The 2016 Fiat 500x is Smart, Affordable, and Fun to Drive

Tech Features
The 2016 Fiat 500x is Smart, Affordable, and Fun to Drive

It looks like a ladybug with a fresh coat of orange paint and black accents. It drives like a box-elder bug in fits and starts. It purrs like a wasp, and that’s not even in “sport” mode.

While that might be one too many insect references for one car review, it’s a good way to describe the 2016 Fiat 500x, a mini crossover that could just as easily drive around a few pylons in a school parking lot as haul your entire family and their gear on a camping trip.

I drove one recently because I wanted to find out if this slightly larger version of the Fiat 500 (and it’s sportier cousin the 500 Abarth) could multitask enough to make it worth the extra cash. In case you have not heard, the Italians have invaded. The 500 (a.k.a., the Jennifer Lopez car) is small enough to fit in your back pocket—something like a Mini Cooper without the German branding, higher horsepower engine, or low profile. With the 500, you have to plan where people are going to sit and decide if you can bring your laptop bag along.

The 500x is a different beast. It looks like someone injected a 500 with an HGH. It bulges in all of the right places, though. You get enough trunk space—thanks to a removable compartment lid—to haul your luggage, the rear seats fold forward to add more cargo room, and both the front and back seats are downright roomy even for taller passengers.

Driving the 500x is a blast. It’s compact enough to zip around corners quickly, and the 180-horsepower engine in the Trekking version I tested ( which costs $23,310) has some pop, even if you won’t be drag-racing anytime soon. And, you won’t win the autocross with the pylons against a Mini Cooper or even a Mazda 3, but you will impress everyone else at your high school. That purr I mentioned is not quite as luxurious as the Abarth, but it’s still pleasant.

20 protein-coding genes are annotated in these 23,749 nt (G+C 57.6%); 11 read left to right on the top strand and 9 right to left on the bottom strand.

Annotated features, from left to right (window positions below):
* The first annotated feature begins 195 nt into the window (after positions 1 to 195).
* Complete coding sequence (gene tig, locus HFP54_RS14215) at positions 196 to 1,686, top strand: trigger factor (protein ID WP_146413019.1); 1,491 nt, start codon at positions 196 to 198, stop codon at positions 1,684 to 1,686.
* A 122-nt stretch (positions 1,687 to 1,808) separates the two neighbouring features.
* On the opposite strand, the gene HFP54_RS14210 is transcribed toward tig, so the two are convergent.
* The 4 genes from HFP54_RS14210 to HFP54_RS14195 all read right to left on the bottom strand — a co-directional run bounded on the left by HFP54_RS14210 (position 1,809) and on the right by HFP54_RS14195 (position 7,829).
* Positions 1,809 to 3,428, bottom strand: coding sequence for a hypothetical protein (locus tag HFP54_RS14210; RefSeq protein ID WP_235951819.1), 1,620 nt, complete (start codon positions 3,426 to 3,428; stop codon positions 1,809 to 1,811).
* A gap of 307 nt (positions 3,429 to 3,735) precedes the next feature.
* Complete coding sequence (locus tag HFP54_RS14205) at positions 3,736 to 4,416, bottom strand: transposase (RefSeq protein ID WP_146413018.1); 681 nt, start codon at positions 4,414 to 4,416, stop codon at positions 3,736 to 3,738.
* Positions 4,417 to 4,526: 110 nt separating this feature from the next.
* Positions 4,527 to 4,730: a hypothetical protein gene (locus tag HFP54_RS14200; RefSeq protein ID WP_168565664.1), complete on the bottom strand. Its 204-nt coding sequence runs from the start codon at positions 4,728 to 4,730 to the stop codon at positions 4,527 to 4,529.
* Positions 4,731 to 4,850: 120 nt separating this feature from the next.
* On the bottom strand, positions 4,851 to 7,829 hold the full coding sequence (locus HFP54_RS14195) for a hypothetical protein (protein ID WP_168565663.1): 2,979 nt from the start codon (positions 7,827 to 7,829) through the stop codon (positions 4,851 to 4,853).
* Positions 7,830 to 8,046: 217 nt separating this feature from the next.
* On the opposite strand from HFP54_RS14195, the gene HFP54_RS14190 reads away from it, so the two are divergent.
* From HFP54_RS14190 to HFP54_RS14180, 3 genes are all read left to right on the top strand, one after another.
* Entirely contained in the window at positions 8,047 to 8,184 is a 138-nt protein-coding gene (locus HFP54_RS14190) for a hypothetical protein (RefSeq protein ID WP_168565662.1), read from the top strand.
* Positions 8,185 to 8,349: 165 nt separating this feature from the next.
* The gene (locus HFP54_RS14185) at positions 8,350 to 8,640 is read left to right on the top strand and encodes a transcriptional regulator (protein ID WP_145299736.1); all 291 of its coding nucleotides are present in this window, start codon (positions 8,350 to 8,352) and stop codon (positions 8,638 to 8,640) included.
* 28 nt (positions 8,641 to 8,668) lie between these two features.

Tech features are a bit minimal—or at least, they have been around a while. There’s a back-up camera, a 5-inch touchscreen, and the older version of Uconnect. (The newest version supports Apple Carplay and Android Auto to mirror the features on your phone on the display.)

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I wish the model I tested had BeatsAudio. On the Trekking model, the stereo is just passable. I tested the voice recognition system and found it was just passable, not quite as useful as Apple Carplay, which understands natural language searches. I said “show me the weather” and up popped a map using the SiriusXM Travel Link app. Again, it’s been around a while. I ended up missing the AWD option, too. Thankfully, I never had to drive on slippery roads.

What you get with the 500x is a bit surprising. It’s about the size of the new 2016 Honda HRV or maybe the Buick Enclave, but it feels sporty. I really like taking corners with the 500x at high speeds; I was totally bored by the HRV and the Enclave. I loaded up several pieces of luggage, three passengers, and the dog and had no complaints about the size.

The 500 has a base price of around $17,000. The 500x base price is $20,000. Is it worth the extra $3,000? Yes, in every way possible. It’s still fun and lets you haul your stuff and family. The one annoying trait about the 500 is that it feels like a clown car. You unfold yourself out of it. The 500x has the same spirit with a peppy engine, but a much more reasonable size.

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